climbing mount olympus

for our final weekend in greece, we climbed mount olympus. mount olympus, the highest mountain in greece at 2,918.8 meters, is the legendary home of the greek gods (zeus, hera, poseidon, demeter, athena, apollo, artemis, ares, aphrodite, hephaestus, hermes, and dionysus. the god of the underworld, hades, stayed home). according to the mythology, the jagged peak of olympus, stefani, was zeus’ throne, and the gods threw up obstacles to keep mortals from reaching the heights, but we were not to be dissuaded.

the view from litochoro village.
scenery on the way up.

our group started our ascent on friday from the “village” of prionia, which consists of nothing but a cafe and a bathroom and which sits at approximately 1,000 meters above sea level. the initial day’s climb was 6 kilometers long, but with a gain of another 1,000 meters – definitely a challenge. we were carrying backpacks that included some cold weather gear (because the temperature can be very low at the summit, even though it was in the 80s at the start of the hike), as well as about 2 liters of water each, and i soon realized that, despite having run two marathons this year, i was in no shape for this. somehow, my pack became heavier at each step, and by the the time we reached the hostel at the midway point, i was exhausted. were the gods telling me something?

the hostel is one of many that dot the mountain area, and it was ready for the 100 or so hikers that were on this part of the mountain. (the mountain was also host the next day to the olympus marathon, a 44 kilometer race up and across the face – but not the peak – of olympus, so there were a lot of red cross personnel staying that night. good for us, just in case …)  the kitchen was serving up heaping plates of spaghetti and meatballs, so we ate, drank, and went to bed exhausted and well-fed. we should have dropped off immediately, but the food gave me indigestion that kept me up all night, and abby tripped getting out of the top bunk of the bunkbed and fell face-first into the next bed, giving herself a serious shiner. again, perhaps the gods were suggesting that we were in no condition to continue. nonetheless, undaunted (and armed with a newly-purchased pair of hiking sticks), we set off early saturday to reach the summit.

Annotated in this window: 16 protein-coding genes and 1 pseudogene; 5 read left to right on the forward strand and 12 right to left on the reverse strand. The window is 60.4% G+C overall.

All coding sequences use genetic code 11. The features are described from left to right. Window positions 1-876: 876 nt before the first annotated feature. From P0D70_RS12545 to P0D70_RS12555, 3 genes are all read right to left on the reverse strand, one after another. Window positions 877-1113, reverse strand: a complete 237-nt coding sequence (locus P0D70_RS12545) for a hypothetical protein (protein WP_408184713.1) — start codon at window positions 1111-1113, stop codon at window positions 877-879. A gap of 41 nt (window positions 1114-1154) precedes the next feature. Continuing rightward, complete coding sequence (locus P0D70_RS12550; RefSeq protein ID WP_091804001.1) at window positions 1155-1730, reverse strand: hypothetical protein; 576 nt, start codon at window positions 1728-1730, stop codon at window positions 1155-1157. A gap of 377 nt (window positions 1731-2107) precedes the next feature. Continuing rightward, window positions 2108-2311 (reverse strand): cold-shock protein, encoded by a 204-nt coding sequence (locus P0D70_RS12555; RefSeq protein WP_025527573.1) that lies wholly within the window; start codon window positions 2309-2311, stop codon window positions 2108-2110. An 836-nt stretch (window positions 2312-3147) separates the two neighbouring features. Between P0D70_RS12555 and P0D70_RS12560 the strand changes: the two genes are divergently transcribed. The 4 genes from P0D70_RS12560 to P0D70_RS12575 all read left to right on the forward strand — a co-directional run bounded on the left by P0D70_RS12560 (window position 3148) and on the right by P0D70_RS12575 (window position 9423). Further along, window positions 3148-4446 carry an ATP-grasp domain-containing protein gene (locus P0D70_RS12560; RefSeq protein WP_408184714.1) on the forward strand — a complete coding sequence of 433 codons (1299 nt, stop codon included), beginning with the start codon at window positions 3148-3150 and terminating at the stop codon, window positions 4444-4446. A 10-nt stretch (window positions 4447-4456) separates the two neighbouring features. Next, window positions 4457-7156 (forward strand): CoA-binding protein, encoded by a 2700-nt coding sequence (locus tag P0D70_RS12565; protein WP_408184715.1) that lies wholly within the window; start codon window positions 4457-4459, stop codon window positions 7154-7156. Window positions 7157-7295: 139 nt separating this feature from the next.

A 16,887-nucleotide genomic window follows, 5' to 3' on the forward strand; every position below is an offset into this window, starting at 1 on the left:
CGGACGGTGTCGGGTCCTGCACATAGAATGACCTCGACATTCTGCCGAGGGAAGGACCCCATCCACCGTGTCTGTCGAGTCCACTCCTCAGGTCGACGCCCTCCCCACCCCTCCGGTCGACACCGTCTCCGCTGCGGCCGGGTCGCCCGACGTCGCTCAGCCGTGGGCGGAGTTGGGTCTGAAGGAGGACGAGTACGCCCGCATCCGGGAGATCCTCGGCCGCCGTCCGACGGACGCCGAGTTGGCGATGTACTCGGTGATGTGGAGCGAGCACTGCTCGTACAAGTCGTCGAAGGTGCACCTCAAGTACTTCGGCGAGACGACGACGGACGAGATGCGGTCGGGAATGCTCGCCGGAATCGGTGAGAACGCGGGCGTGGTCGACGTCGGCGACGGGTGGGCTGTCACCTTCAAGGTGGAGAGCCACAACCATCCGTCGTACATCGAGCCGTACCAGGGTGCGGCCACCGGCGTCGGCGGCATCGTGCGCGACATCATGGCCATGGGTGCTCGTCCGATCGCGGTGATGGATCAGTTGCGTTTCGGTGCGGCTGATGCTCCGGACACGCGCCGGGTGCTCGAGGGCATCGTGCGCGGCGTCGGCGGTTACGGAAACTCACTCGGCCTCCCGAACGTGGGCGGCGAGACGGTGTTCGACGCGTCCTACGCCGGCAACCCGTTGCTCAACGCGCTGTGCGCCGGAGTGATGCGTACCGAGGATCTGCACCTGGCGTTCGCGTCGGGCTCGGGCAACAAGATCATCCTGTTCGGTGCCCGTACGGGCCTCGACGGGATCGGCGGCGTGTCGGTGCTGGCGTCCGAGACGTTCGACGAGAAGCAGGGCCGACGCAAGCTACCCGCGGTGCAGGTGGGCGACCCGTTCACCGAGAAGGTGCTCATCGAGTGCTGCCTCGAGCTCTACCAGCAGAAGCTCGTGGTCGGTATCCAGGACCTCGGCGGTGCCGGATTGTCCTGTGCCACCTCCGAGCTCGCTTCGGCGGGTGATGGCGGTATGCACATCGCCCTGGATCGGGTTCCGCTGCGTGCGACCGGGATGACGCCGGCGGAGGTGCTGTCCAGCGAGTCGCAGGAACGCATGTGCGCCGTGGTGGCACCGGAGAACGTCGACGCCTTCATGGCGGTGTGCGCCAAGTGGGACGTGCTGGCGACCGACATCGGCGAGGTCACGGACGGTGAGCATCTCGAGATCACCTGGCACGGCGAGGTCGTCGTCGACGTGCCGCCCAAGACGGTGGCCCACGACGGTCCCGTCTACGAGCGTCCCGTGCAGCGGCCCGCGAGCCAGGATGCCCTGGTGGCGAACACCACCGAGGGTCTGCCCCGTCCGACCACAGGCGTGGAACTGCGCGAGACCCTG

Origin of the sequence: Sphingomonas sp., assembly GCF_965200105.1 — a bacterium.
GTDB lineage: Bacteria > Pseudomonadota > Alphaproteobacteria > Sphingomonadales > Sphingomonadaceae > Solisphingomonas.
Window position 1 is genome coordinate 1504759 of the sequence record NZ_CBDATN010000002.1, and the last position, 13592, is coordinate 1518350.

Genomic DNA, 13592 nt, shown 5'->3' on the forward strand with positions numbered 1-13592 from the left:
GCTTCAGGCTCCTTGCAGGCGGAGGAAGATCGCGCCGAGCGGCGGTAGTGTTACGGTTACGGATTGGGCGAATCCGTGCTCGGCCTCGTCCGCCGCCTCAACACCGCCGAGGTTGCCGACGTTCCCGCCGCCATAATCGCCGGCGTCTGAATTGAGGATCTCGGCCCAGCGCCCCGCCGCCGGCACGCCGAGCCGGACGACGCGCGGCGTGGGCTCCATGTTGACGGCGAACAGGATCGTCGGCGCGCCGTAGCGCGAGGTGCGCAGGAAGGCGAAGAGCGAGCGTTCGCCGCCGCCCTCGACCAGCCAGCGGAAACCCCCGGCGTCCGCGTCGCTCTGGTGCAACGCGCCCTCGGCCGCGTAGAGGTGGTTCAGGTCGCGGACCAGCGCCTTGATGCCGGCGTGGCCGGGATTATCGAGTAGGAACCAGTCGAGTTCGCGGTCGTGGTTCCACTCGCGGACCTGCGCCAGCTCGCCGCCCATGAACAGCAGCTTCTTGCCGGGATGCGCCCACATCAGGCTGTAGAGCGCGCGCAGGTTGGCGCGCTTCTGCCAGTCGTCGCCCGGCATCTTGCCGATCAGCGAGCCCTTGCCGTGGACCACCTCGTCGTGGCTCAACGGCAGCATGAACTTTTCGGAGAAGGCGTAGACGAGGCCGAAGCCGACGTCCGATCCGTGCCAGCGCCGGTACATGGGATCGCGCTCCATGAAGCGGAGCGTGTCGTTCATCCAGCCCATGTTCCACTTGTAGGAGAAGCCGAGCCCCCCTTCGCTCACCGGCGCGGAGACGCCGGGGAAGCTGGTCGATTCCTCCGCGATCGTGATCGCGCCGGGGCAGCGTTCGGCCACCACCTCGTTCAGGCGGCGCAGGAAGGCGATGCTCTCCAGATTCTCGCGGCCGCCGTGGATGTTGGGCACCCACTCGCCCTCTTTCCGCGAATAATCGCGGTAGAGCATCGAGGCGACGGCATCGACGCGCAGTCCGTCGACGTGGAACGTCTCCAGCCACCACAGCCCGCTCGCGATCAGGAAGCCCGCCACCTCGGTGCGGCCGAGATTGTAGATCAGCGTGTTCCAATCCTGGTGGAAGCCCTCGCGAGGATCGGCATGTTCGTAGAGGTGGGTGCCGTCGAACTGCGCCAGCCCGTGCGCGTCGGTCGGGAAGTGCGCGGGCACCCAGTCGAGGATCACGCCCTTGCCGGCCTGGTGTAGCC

this time, although the climb was 800 meters, the distance was only 3 kilometers, meaning that the path was much steeper.

how hard could it be?

at the top of the hill, we dropped our packs and found the path leading to the peak: a class 3 free climb down, followed by climb of the same difficulty back up. “class 3” means that the route is steep and requires using the hands as well as the feet, but if you fall, the injury is unlikely to be fatal. (“hi, mom! nothing to see here.”) the way to negotiate it is to keep at least three points of contact – two feet and a hand, two feet and a butt, a full body lean – against the mountain whenever there isn’t a flat path.

upon reaching the top of stefani, we looked out and saw that we in fact were not at the summit of olympus, but that there was one more peak, called mytikas, which served as the pantheon where the gods met and argued about the affairs of men, and that was still one more free climb down and back up. so that’s what we did.


looking back at it, it is amazing that we scaled the mountain. we were scaling the mountain at angles greater than 45° at some points without ropes, clambering hand over foot and using muscles that none of us knew knew we had. and we finished just in time, too: just as we completed the final stretch back to our packs, the mountain vanished as the clouds rolled in, the thunder began rumbling, and big fat raindrops began to fall.

and with that, our greek adventure ends. my next blog post, most likely, will be from thailand, and i even might start using capital letters.

Author: cohn17

Photographer and baker of macarons.

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